Navy envisions ‘hundreds of thousands’ of drones in the Pacific to deter China

by Braxton Taylor

SAN DIEGO, California—There’s a reason that the U.S. Navy has been much more open about its experiments with unmanned systems in the Middle East and South America than about the ones it’s conducting in the Pacific. 

“And it ain’t because we ain’t doing anything,” Adm. Sam Paparo, the head of U.S. Pacific Fleet, said at the AFCEA West conference here. “We don’t want to expose it to an adversary that would emplace a counter to that capability.”

Those experiments are happening, with more taking place soon. 

“In the beginning of March, we’ll execute Integrated Battle Problem 24.1 that will further demonstrate and test and experiment” with a concept advanced in last year’s edition of the wargame, Paparo said. 

He added that the fleet will soon stand up a second USV, or ghost ship, squadron here.

Some of the Defense Innovation Unit’s most recent work on underwater drones is also tied to the INDOPACOM area, said Capt. Alex Campbell, who leads DIU’s naval portfolio. DIU recently hired Oceaneering International, Kongsberg Discovery, and Anduril Industries to develop prototypes for sub drones that might one day be produced in the hundreds of thousands. 

“So we recently partnered with PEO Attack Submarines, awarded three prototype bodies for a large-diameter UAV. It is meant to be lower cost and is meant to be potentially attributable, and is meant to get after problems that INDOPACOM has,” Campbell said. 

DIU is also pursuing a “small uncrewed surface vessel that is functionally meant to be an interceptor—again, relatively low cost, ideally “attritable getting after INDOPACOM problem sets,” he said.

Among the most important of those problems is deterring China from attacking Taiwan, whose Overall Defense Concept sees very large numbers of submarine and surface drones as key to deterring a beach assault. INDOPACOM will seek ways to do that while limiting the numbers of manned vessels and sailors that may have to put themselves between the Chinese Navy and the Taiwanese coast.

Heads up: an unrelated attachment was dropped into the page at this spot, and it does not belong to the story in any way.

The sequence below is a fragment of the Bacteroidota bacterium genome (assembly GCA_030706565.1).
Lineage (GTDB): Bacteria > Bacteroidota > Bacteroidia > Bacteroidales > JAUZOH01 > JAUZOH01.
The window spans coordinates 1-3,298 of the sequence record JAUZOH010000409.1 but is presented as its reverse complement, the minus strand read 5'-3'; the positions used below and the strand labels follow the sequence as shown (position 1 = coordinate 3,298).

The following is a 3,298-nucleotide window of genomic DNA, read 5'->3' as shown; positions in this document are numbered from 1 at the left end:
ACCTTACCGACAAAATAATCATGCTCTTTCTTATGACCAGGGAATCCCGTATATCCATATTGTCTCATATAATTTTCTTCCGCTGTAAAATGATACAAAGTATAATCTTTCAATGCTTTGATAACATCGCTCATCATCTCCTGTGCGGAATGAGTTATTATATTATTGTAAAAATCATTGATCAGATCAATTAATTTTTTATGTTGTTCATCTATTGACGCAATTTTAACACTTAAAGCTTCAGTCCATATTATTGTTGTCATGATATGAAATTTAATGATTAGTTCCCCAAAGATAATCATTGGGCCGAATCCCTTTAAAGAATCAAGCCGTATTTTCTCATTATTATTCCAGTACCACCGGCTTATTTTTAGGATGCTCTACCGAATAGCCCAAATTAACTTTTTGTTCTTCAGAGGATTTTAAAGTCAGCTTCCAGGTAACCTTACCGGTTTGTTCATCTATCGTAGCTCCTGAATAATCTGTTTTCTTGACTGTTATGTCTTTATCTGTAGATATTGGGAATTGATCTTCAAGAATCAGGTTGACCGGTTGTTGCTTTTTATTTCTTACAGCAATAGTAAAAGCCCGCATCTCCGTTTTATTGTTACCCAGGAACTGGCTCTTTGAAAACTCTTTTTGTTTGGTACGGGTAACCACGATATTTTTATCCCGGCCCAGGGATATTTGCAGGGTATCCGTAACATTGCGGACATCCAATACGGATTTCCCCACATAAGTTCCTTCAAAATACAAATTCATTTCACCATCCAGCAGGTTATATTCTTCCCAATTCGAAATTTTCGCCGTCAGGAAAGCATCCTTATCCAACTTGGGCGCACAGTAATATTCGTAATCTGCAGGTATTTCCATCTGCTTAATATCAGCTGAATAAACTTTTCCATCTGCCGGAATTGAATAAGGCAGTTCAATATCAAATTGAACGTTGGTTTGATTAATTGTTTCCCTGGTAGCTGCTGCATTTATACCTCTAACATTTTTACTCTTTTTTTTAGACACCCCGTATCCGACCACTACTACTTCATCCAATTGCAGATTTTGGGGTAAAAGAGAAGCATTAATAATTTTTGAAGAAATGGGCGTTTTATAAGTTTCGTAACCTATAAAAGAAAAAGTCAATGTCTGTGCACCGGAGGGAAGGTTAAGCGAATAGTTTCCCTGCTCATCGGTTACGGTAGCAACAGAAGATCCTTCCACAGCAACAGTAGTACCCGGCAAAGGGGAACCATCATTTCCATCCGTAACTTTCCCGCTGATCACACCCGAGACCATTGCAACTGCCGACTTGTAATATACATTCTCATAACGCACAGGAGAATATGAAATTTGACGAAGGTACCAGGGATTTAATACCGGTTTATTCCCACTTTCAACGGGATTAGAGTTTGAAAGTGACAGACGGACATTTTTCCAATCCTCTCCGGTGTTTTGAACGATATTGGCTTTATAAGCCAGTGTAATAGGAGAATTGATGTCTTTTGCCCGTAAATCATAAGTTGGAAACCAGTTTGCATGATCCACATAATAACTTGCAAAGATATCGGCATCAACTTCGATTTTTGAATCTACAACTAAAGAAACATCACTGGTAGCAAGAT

Said Paparo: “When the unforgiving hour comes…there are battle spaces where it may not be necessary to contest air and maritime superiority one for one, but simply to deny its use to an enemy that wants to use that battlespace for its own purposes. A principled highly effective concept of operations of sea denial, with unmanned undersea vessels with smart undersea capabilities, with surface capabilities and aerial capabilities is the ability to meet some of the [new] principles, which is: don’t send a human being to do something dangerous than a machine can do better, faster, and more cheaply.”

Drones may also be key to INDOPACOM’s Joint Fires Network, a nascent battle-management system designed to find and deliver target data to forces much faster. The system will use AI and likely drones, “utilizing investment automation, and the best technology where it is, in fact, useful. And then of course, leveraging people operating in the loop where it is legally required,” said Justin Norman, DIU’s acting portfolio director/technical director for artificial intelligence and machine learning.

But the Pacific Fleet has some big challenges to work through before it can integrate drones en masse into operations, in large part because putting tens or hundreds of thousands of sea, sub, and air drones into operation presents a logistical challenge that the limited experiments in CENTCOM and SOUTHCOM don’t, said Chris Murphy, the Office of Naval Research’s global science advisor to Pacific Fleet. The sheer number of robots that the fleet is looking at requires that they consider upfront a lot of the problems that usually come later in acquisition.

“Things like concepts of deployment and sustainment. How am I thinking about taking thousands of these things? Am I going to have them sitting on a waterfront, floating in the water, corroding? Or am I going to shrink-wrap them? Do I treat it like a missile that I shrink-wrap and put in a [vertical launch system] tube?” Murphy said. “Or like a RIB on a destroyer that requires an engineer to go out there every day? Those are going to drive design decisions that we don’t have time to go back and re-engineer later on.”

While Paparo offered few specifics, he said that the United States and China are already locked in a competition to use new digital tools far faster but also at far greater scale than just a few years ago. 

“We are in the middle of another epochal change and that is the dawn–and I do mean the dawn–of the information revolution. Who competes best in this, who adapts better, who is better able to combine data, computing power, AI and who can win the first battle—likely in space, cyber, and the information domain—shall prevail,” he said.



Read the full article here

You may also like

Leave a Comment